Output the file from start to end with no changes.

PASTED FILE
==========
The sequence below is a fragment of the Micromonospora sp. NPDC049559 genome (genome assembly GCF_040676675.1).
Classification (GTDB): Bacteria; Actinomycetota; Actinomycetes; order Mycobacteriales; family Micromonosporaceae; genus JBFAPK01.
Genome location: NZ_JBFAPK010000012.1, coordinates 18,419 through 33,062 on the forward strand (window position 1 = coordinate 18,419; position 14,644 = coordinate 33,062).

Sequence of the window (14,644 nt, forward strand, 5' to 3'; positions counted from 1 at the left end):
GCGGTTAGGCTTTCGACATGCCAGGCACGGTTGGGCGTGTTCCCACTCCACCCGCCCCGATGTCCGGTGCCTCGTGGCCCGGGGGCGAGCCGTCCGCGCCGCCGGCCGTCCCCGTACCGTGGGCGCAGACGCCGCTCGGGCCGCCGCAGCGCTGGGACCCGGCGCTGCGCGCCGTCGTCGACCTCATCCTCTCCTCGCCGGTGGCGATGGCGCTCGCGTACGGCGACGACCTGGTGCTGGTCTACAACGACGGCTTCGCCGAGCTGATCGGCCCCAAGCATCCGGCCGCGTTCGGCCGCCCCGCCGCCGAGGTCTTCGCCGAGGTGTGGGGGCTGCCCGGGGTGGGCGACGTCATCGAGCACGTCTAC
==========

The sequence below is a fragment of the Micromonospora sp. NPDC049559 genome (genome assembly GCF_040676675.1).
Classification (GTDB): Bacteria; Actinomycetota; Actinomycetes; order Mycobacteriales; family Micromonosporaceae; genus JBFAPK01.
Genome location: NZ_JBFAPK010000012.1, coordinates 18,419 through 33,062 on the forward strand (window position 1 = coordinate 18,419; position 14,644 = coordinate 33,062).

Sequence of the window (14,644 nt, forward strand, 5' to 3'; positions counted from 1 at the left end):
GCGGTTAGGCTTTCGACATGCCAGGCACGGTTGGGCGTGTTCCCACTCCACCCGCCCCGATGTCCGGTGCCTCGTGGCCCGGGGGCGAGCCGTCCGCGCCGCCGGCCGTCCCCGTACCGTGGGCGCAGACGCCGCTCGGGCCGCCGCAGCGCTGGGACCCGGCGCTGCGCGCCGTCGTCGACCTCATCCTCTCCTCGCCGGTGGCGATGGCGCTCGCGTACGGCGACGACCTGGTGCTGGTCTACAACGACGGCTTCGCCGAGCTGATCGGCCCCAAGCATCCGGCCGCGTTCGGCCGCCCCGCCGCCGAGGTCTTCGCCGAGGTGTGGGGGCTGCCCGGGGTGGGCGACGTCATCGAGCACGTCTAC